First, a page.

On June 19, 2021, Iran’s manipulated presidential election came to an end. The supreme leader, Ali Khamenei, had nominated the notorious Ebrahim Raisi as the country’s next president. Gholamhossein Mohseni Ejei, the regime’s new Judiciary Chief, was appointed just days following Raisi’s appointment.
The National Council of Resistance of Iran (NCRI), and the People’s Mujahedin of Iran (PMOI / MEK Iran), reported that Ejei is one of the most ruthless individuals in the mullahs’ administration, and the European Union and the United States have blacklisted him for his involvement in the oppression of the Iranian people.
With Raisi as President and Ejei as Chief of the Judiciary, Khamenei has reaffirmed his resolve to continue his policy of consolidating his regime in the face of opposition and increasing oppression in order to maintain control over social turmoil.
During the 1980s, Ejei held numerous roles in the regime’s Ministry of Intelligence and Security (MOIS), including Representative of the Revolutionary Prosecutor and Chief of the Revolutionary Court’s 3rd Circuit. From 1984 to 1985, he was the chief executive of the MOIS Select Committee.
In 1986, Ejei was appointed as the Representative of the Head of the Judiciary to MOIS, where he played a key role in the arrest, torture, and execution of dissidents, as well as the issuing of execution orders for thousands of political prisoners, particularly during the 1988 massacre of political prisoners in Iran.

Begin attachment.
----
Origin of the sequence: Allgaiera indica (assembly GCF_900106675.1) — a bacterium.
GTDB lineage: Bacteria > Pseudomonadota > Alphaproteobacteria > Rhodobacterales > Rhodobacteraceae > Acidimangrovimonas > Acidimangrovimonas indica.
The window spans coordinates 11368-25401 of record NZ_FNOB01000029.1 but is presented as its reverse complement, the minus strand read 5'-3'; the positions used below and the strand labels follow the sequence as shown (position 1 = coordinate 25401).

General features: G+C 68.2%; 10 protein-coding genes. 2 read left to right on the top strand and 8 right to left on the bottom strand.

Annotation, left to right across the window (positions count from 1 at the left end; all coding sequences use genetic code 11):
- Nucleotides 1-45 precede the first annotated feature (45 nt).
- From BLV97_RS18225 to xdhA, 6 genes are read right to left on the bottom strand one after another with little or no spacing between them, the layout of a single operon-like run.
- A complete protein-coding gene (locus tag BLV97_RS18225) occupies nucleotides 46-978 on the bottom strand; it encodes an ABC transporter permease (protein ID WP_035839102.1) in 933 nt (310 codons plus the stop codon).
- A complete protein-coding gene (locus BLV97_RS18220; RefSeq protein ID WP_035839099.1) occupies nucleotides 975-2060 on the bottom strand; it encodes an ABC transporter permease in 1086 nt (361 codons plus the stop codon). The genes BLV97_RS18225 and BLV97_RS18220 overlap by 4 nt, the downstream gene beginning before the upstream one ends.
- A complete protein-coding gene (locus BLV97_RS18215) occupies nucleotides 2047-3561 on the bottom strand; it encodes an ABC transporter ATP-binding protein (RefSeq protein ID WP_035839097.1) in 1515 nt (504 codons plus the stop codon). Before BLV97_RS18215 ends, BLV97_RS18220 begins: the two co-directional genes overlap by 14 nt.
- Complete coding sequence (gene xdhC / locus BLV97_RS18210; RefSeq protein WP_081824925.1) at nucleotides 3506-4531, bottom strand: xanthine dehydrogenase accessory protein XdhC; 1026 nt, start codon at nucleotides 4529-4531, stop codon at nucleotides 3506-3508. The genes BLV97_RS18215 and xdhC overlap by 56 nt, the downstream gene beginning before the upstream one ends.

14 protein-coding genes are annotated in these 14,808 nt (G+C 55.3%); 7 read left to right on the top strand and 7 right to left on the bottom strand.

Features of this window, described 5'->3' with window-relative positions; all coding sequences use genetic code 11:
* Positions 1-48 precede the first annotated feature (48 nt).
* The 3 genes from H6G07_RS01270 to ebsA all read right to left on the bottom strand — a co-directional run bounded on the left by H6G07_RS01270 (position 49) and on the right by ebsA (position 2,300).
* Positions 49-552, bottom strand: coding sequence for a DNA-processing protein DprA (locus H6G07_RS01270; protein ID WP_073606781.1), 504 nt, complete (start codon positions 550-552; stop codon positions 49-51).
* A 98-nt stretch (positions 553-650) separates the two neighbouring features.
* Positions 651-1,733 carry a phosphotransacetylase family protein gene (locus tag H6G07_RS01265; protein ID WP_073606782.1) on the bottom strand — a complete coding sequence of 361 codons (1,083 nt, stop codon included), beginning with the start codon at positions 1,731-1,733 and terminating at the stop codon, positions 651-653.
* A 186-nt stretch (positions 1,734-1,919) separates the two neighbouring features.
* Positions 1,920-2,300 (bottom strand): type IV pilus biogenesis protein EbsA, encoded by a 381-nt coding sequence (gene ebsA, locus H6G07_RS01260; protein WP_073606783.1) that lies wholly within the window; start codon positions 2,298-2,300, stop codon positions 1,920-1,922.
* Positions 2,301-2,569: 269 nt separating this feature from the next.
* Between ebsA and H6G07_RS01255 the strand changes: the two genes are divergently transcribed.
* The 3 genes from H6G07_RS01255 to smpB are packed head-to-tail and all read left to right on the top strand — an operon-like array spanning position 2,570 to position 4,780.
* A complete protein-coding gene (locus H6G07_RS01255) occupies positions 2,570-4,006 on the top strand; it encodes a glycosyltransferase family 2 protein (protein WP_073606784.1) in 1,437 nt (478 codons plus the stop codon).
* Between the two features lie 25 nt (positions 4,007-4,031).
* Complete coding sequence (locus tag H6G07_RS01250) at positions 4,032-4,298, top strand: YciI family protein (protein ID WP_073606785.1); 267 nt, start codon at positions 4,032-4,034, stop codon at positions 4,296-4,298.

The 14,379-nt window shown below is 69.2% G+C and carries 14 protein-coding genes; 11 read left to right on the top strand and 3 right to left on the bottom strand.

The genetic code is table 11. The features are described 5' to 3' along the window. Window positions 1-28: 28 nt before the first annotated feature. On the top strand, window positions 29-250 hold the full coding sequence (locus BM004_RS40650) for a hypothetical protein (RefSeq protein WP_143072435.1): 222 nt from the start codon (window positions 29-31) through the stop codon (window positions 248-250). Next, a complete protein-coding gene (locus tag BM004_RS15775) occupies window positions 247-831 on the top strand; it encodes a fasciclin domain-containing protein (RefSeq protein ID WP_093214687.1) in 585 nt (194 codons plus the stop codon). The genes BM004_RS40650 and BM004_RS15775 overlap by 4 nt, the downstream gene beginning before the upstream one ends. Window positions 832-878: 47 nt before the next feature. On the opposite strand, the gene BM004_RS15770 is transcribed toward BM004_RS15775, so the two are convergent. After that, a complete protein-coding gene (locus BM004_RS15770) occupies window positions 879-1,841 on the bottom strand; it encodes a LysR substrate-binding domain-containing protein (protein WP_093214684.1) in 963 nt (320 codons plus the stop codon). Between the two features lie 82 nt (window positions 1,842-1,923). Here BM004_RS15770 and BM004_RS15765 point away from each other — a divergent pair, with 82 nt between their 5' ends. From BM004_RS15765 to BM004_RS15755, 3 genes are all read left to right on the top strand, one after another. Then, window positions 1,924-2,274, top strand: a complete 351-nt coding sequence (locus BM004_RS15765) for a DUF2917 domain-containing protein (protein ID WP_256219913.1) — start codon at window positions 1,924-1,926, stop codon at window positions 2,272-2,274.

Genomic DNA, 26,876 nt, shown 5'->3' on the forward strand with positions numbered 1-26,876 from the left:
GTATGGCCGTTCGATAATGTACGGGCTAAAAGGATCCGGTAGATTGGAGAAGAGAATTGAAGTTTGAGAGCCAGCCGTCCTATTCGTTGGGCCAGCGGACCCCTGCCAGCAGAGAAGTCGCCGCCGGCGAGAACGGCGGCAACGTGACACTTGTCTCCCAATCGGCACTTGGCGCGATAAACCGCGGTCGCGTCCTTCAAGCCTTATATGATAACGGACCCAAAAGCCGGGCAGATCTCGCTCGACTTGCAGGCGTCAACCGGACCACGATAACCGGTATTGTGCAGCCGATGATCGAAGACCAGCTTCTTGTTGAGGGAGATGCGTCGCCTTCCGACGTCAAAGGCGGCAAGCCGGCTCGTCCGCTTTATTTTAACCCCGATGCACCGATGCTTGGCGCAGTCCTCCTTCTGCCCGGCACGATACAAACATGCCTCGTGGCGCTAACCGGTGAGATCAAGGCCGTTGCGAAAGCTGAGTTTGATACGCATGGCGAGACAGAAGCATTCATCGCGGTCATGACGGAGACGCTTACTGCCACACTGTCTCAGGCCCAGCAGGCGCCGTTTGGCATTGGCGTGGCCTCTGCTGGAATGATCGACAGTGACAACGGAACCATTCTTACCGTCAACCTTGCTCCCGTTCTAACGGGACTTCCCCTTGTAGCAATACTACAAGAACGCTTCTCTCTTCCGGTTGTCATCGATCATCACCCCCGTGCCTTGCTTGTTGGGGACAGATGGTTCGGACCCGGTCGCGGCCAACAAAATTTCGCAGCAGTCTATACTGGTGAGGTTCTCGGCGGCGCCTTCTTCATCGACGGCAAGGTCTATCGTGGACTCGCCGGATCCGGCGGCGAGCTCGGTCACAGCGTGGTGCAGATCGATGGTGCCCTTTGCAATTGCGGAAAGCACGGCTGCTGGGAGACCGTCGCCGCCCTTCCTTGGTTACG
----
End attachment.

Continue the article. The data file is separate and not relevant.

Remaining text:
Ejei played also a role in the arrest, imprisonment, and execution of several dissidents in Iran as the Deputy Prosecutor of the Special Court of Clergy in 1995 and the Prosecutor of the Special Court of Clergy since 1999.
Ejei was also involved in the so-called “chain killings” of Iranian intellectuals and authors in the 1990s. He was thereafter appointed to the positions of intelligence minister (2005-2009) and prosecutor general (2009-2014).
On Tuesday, June 18, 2019, Ejei, therefore the regime’s First Deputy Judiciary Chief, announced that Khamenei had raised his level of authority, allowing him to now give down death sentences, at a press conference in Tehran.
The Supreme Leader had empowered the Judiciary Chief, based on articles 477 and 350 of the Iranian regime’s penal code, to give death and ‘Qisas’ (retribution) penalties under the regime’s so-called Sharia law, to punish convicts with the same crime they committed.
The European Union imposed sanctions on 32 Iranian officials, including Ejei, on April 13, 2011, and banned them from visiting EU nations for major human rights violations.
The US Treasury Department also imposed penalties on Ejei on September 29, 2010, for significant human rights breaches, citing his role in “the suppression of protests after the 2009 elections,” according to a statement from the Department.
As a result of these actions, Gholamhossein Mohseni Ejei’s prospective assets in the United States were seized, and he was blocked from entering the nation, preventing American individuals from ever doing business with him.
Raisi and Ejei have both been sanctioned for their roles in human rights abuses. The rise of these criminals to positions of power within the regime is a result of the regime’s systemic impunity throughout Iran.
Regrettably, the international community’s passivity has resulted in systematic impunity, and they should hold regime officials accountable for their long history of human rights violations, particularly Raisi and Ejei.